A true believer in UN and multilateral affairs, the ambassador shared examples that explained why the line of true separation between religion and state remains vague.

“Separation of religion and governance is probably a very complex issue,” he said. “But there’s one thing we can focus on…that is FORB: Freedom of Religion or Belief is really the base for every society to be able to live together. There is an absolute essential dimension in any country. FORB has to be ensured. It is not complicated. It’s not complex. It’s just essential.”

The Belgian ambassador also expressed the need to consider different degrees of religious liberty, such as the right to change religion. 

Goffin iterated, “Freedom of religion is not just a right that you can either have or not have in your society. It’s linked to all fundamental rights a society should abide by, including gender equality and freedom of expression.”

Ambassador Goffin said absolute separation of government and religion is not the key to stability. Although he expressed that such is ideal, he advised that there are many approaches that should not be pursued. 

He reaffirmed his commitment to pursue freedom of religion or belief before his diplomatic assignments in different countries end. “This is an essential dimension for the stability of societies,” he said, as quoted by the news release.

Law and religion in the Philippines

Meanwhile, Commissioner Gwendolyn Pimentel-Gana of the Commission on Human Rights (CHR), at the closing plenary session focused her message on the “Interface of Law and Religion,” in the Philippine context.

She shared examples of court cases wherein the free exercise of religious beliefs were handled by the courts and how the justice system protected it. 

“Our Constitution ensures and mandates an unconditional tolerance without regard to whether those who seek to profess their faith belong to the majority or to the minority. It is emphatic in saying that the free exercise and enjoyment of religious profession and worship shall be without discrimination or preference,” Gana pointed out.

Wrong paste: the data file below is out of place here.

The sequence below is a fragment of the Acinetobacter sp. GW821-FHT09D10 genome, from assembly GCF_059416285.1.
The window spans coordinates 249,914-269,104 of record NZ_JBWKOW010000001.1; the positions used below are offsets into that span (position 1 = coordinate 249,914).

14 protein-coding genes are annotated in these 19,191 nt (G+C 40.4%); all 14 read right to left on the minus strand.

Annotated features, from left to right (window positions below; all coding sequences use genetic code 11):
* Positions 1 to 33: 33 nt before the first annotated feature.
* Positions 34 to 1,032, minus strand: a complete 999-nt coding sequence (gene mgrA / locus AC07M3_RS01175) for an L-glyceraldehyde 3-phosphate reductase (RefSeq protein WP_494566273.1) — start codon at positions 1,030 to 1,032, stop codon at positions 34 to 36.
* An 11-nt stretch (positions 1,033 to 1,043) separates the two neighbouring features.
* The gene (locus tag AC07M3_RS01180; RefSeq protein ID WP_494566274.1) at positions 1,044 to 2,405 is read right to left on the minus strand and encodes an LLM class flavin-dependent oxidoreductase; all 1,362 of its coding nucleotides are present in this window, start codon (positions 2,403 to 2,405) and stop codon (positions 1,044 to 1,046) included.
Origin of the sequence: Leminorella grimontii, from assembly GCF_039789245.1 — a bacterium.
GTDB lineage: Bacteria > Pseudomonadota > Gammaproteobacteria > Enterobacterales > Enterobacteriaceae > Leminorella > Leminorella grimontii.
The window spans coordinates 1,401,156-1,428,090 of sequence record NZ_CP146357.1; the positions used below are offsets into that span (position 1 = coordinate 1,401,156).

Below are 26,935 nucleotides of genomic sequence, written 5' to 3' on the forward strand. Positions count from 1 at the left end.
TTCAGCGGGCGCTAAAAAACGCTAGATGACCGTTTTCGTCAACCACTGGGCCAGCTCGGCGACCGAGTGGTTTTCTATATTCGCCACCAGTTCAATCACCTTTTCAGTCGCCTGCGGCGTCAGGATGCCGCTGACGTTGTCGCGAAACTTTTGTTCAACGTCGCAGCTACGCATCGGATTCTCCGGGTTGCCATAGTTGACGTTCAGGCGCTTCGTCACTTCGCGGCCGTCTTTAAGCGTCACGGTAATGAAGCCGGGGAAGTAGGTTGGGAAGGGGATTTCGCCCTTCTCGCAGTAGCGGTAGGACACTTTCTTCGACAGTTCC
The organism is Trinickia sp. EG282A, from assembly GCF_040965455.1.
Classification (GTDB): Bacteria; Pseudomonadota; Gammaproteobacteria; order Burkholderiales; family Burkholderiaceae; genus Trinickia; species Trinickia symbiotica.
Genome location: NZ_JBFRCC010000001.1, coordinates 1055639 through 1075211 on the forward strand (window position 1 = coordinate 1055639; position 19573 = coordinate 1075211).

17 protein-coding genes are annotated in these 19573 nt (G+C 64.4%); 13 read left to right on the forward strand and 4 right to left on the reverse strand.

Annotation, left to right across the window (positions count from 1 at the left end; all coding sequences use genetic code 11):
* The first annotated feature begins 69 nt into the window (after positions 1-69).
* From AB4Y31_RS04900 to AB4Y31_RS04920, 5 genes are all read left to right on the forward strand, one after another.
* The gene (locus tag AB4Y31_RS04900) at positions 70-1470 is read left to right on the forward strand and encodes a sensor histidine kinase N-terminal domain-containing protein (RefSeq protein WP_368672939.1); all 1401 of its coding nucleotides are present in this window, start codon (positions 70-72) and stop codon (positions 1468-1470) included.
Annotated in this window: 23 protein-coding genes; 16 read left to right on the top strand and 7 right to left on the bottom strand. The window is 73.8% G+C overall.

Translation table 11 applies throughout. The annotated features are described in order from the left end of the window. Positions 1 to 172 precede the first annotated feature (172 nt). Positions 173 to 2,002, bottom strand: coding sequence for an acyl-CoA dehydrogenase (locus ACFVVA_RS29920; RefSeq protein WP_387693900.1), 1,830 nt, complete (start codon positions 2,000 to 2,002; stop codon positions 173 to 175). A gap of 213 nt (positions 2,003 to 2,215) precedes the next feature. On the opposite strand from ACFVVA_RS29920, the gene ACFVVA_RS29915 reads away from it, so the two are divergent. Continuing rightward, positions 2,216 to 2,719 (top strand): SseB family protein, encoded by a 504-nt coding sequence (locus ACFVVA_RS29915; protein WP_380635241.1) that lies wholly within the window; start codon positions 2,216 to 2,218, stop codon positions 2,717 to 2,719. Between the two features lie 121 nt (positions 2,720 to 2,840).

The focal commissioner of the Policy Office of the CHR added that religious beliefs are a major part of the lives of Filipinos which are manifested in the customs, behaviors and practices of its people.

“From these, the Philippines’s policy is one of tolerance and nondiscrimination for religious beliefs unless they will bring harm to the common good and for which the state can intervene.”

Gana reiterated that the right to worship or belief remains a universal human right, the news release said.

Six special sessions were conducted during the conference, where speakers shared their expertise on different topics. Among the resource speakers were:

Atty. Neri S. Colmenares, president of the National Union of Peoples’ Lawyers; Tess Bacalla, executive director of the Southeast Asia Press Alliance; Marc Viestraete-Verlinde, counsellor of the European Union Delegation to Indonesia and Brunei Darussalam; Dr. Al Makin, PhD, director of the Center for Research and Community Development at the Sunnan Kalijaga State Islamic University in Yogyakarta, Indonesia;

Amina R. Bernardo, president of the Philippine Center for Islam and Democracy; Alma R. Jimenez, executive vice president of the Asean Society Philippines; Atty. Mikhail Lee Maxino, director for the Jovito Salonga Center for Law and Development at the Silliman University; Dr. Brian Gozun, PhD, dean of the College of Business at the De La Salle University-Manila; Fr. Angel Calvo, president, Peace Advocates Zamboanga;

Dr. Jenny Lind Elmaco, PhD, secretary-general of the Association for Christian Universities and Colleges in Asia; Atty. Nasser Marohomsalic, former commissioner of the Commission on Human Rights; Prof. Elizabeth Pulumbarit, director of the Paralegal Program of the UP Law Center; and Atty. Carlo Vistan II, director of the Office of Legal Aid of UP.